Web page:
The newMarktplatz building was expected to be complete in time for Wurstfest 2020. (Warren Brown/Community Impact Newspaper)

FEATURED IMPACT WURSTFEST CANCELED On July 23, the Wurstfest Association of New Braunfels announced the cancellation of Wurstfest 2020, which was scheduled for Nov. 6-15. According to a press release, the Wurstfest Board of Directors decided to cancel the festival after reviewing the latest local COVID-19 information. “This will be the rst time Wurstfest has canceled a festival in our 60-year history,” 2020 Wurstfest President Randy Rust said in the release. “When we looked at how festival operations would have to change to prioritize safety, plus the related operational restrictions, we just didn’t feel we would be able to provide the Wurstfest experience we are known for.” Each year over 175,000 visitors attend the festival and bring in an average of $7 million for the Wurstfest Association and local vendors that operate booths on the grounds. According to Rust, plans for fundraising eorts to support nonprots that benet from the festival will be announced in the coming weeks. Sherry Bettersworth, director of New Braunfels Performing Arts, shared that the closure was disheartening but not unexpected.

“We were so excited for our new booth and the new building. … But I had a feeling it was going to happen because I just couldn’t see how that was going to work,” Bettersworth said. Like many other nonprot organizations, Bettersworth relies on her Wurstfest booth to provide funds that are used throughout the year to cover expenses related to the performing arts academy. In light of new regulations, Bettersworth shared that she and her team have begun planning ways to oer classes and perform shows in a safe way, including hosting plays outdoors. The association also announced that the 2021 festival, which will mark the 60th Wurstfest, will take place Nov. 5-14 and will utilize the new Marktplatz building, set to be completed this fall. 178 Landa Park Dr., New Braunfels 830-625-9167 www.wurstfest.com

more. 830-626-2200. www.riversedgenb.com CLOSINGS

20 Sizzle Kitchen , which opened in the building that previously housed Hiccups & Churroholic, closed in June. The restaurant was located at 2031 Central Plaza, Ste. 103, New Braunfels, and offered Asian fusion cuisine and a variety of tea and coffee options. 830-632-5566

LANDA ST.

N

7

NEW BRAUNFELS EDITION • AUGUST 2020

The Simple Life

MeyerRanchTX.com

NEW MODEL HOMES NOW OPEN!

< CRANES MILL RD.

New Homes from the $200s

Follow us @ MeyerRanchNB

830-213-7397

46

337

Graphics, photographs and maps shown are representational only and should not be relied upon as depictions of existing or proposed community improvements. Final development may differ from these representations. Subject to change without notice. ASHTON WOODS HOMES • BELLA VISTA HOMES • GEHAN HOMES • HIGHLAND HOMES JUELL HOMES • PRINCETON CLASSIC HOMES • TRENDMAKER HOMES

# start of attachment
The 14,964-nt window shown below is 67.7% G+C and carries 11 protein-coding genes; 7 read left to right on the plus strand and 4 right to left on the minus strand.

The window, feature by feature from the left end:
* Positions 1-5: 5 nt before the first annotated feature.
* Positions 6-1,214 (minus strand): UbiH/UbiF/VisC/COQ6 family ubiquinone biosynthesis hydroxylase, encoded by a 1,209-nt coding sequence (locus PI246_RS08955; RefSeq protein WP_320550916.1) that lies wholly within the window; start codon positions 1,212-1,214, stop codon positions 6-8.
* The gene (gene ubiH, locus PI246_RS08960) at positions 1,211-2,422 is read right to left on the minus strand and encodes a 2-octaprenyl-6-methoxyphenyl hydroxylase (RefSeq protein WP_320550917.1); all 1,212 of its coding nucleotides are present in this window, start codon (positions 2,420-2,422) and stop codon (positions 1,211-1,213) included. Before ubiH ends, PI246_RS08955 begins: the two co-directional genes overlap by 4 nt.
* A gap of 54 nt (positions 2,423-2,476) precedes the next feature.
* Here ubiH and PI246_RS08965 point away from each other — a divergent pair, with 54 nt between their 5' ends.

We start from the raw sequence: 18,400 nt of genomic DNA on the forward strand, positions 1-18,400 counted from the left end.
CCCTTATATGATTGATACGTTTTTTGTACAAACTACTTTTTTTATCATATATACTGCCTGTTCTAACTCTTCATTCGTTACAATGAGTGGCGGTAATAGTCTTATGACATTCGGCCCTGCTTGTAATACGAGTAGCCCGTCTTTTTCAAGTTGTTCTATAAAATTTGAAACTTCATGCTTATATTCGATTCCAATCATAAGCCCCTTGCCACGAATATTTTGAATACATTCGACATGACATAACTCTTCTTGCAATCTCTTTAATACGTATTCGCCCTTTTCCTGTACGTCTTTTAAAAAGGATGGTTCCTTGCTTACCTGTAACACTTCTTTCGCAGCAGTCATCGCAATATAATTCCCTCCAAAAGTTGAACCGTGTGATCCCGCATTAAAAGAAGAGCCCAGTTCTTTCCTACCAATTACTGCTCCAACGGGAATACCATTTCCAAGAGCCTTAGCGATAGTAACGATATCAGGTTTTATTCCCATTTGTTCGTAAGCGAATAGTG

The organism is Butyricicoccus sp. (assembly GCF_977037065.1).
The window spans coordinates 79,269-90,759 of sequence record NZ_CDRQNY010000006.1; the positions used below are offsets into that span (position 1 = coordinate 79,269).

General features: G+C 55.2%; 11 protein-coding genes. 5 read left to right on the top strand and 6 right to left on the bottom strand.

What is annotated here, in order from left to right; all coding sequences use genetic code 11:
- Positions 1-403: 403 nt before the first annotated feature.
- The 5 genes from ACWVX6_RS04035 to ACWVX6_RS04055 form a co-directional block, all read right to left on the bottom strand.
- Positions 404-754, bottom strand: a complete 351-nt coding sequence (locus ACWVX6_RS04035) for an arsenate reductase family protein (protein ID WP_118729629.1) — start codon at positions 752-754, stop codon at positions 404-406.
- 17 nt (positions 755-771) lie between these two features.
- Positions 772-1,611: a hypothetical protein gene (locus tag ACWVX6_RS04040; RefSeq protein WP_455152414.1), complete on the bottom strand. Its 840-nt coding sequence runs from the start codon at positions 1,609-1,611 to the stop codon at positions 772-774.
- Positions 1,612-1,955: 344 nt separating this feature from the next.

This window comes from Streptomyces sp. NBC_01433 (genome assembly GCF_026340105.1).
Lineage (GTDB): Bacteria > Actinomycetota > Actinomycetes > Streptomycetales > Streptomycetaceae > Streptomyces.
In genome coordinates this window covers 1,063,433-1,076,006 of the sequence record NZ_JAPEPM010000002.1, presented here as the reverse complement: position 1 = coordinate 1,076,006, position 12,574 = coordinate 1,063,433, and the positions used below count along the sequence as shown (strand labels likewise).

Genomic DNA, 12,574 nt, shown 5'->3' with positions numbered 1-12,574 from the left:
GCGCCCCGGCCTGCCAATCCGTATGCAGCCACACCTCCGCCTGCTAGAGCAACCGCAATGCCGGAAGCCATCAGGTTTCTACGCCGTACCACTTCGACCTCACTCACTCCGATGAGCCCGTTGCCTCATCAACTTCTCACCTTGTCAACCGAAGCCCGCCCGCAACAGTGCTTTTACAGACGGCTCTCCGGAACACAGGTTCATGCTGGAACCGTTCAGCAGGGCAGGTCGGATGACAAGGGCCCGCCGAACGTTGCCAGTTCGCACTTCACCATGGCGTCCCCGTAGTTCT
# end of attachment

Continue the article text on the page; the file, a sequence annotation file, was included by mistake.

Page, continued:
NEW BRAUNFELS

35

8

COMMUNITY IMPACT NEWSPAPER • COMMUNITYIMPACT.COM

TRANSPORTATIONUPDATES

COMPILED BY WARREN BROWN & LAUREN CANTERBERRY

ONGOING PROJECTS 1 I-35 improvement project

NEWBRAUNFELS

Drivers should prepare for a series of trac switches when traveling on I-35 between New Braunfels and the Hays County Line. In the second week of August, a southbound main lane trac switch will be used to accom- modate work crews, according to the Texas Department of Transportation. A northbound main lane trac switch will happen during the last week of August, and the southbound frontage road’s outside lane will have a trac switch at the end of the month. Timeline: March 16-March 2023 Cost: $64 million Funding source: TxDOT 2 Kerlick Lane improvement project The second phase of the Kerlick Lane improve- ment project began the rst week of August after a delay in April. The work includes spot base repair and paving on Kerlick between Mis- sion Hills Drive and Walnut Avenue. Drivers can expect shifting lanes of trac in the area and are asked not to park vehicles along the curb in the construction zone from 7 a.m.-5 p.m. Monday through Friday. The milling and overlay of Kerlick and Walhalla Street are scheduled for

1102

1

306

3 I-35 at Watson Lane The exit ramp to Watson Lane on the northbound side of I-35 began a long-term closure Aug. 1. The work is a phase for the construction of a new intersection that will have dedicated turnarounds on the frontage roads between Kohlenberg Road/Conrads Lane and Watson Lane. The ramp is expected to reopen in summer 2021, according to TxDOT. A trac detour will require travelers to exit the in- terstate early at the northbound I-35 Kohlenberg/Conrads exit ramp. Timeline: Aug. 1-summer 2021 Cost: $64 million;part of the I-35

337

2

35

3

35

46

758

improvements project Funding source: TxDOT

late August, weather permitting. Timeline: August-winter 2020 Cost: $966,001 Funding source: 2019 bond program

1044

ALL INFORMATION ON THIS PAGE WAS UPDATED AS OF JULY 30. NEWS OR QUESTIONS ABOUT THESE OR OTHER LOCAL TRANSPORTATION PROJECTS? EMAIL US AT NBFNEWSCOMMUNITYIMPACT.COM.

725

N MAP NOT TO SCALE